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Providence Business News Editor Mark Murphy joins Rhode Island Public Radio's Dave Fallon for our weekly business segment The Bottom Line.

This week Mark and Dave chat with Sally Lapides, president and CEO of Residential Properties Limited of Providence. Lapides says the high-end real estate market is picking back up after the Great Recession, but there are new trends among buyers, and the internet is changing the relationship between realtors and their clients.

RIPR FILE

Providence Fire Chief  Clarence A. Cunha is retiring after almost 35 years with the capital city’s fire department.

Cunha has reached the mandatory retirement age of 60. His retirement is not related to the ongoing negotiations between the union representing firefighters and the administration of Mayor Jorge Elorza, said mayoral spokesman Evan England.

``This didn’t come as a surprise,’’ said England. ``It is not related to the platoon talks.’’

Elorza said in a statement that Assistant Chief Scott Mello will take over as chief on an interim basis.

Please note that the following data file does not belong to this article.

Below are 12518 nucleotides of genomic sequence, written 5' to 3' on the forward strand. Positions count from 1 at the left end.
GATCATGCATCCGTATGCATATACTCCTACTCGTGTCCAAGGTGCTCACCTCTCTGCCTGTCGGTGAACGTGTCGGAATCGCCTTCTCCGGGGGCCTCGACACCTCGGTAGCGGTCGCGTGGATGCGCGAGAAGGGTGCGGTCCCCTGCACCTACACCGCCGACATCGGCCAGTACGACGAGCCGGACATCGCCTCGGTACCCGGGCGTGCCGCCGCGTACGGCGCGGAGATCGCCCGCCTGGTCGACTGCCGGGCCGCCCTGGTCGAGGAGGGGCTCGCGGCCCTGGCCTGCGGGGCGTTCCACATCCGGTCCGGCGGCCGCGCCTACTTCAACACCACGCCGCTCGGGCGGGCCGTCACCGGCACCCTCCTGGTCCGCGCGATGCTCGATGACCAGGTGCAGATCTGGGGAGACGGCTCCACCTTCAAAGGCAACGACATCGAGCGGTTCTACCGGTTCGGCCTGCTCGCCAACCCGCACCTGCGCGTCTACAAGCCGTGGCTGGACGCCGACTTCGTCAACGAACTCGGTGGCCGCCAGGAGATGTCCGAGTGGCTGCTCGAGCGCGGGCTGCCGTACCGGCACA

Attorney General Peter Kilmartin

Rhode Island’s Attorney General has issued guidance for law enforcement after the expiration of the Good Samaritan law. The law was created to protect people from drug charges if they call 911 about a drug overdose; it expired July 1st after lawmakers took no action to extend it before adjourning for the summer.

Emily Wooldridge / RIPR

The Rt. Rev. Nicholas Knisely, Rhode Island’s Episcopal Bishop, voted in favor of a resolution approved by the Episcopal  Church’s highest governing body, that issued a strong statement that marriage should be available to ``straight, gay and lesbian couples equally across the church.’’

``This has been the practice in Rhode Island since very soon after I was consecrated bishop in 2012,’’ Knisely said in a statement.

The resolution was approved at a meeting of the church's leaders at a meeting in Salt Lake City.

Kristin Gourlay / RIPR

State lawmakers introduced a bill requiring Automated External Defibrillators, or AEDs, in all middle and high schools. But the legislation never made it past a House committee.

Leaving that legislation on the table could have consequences.

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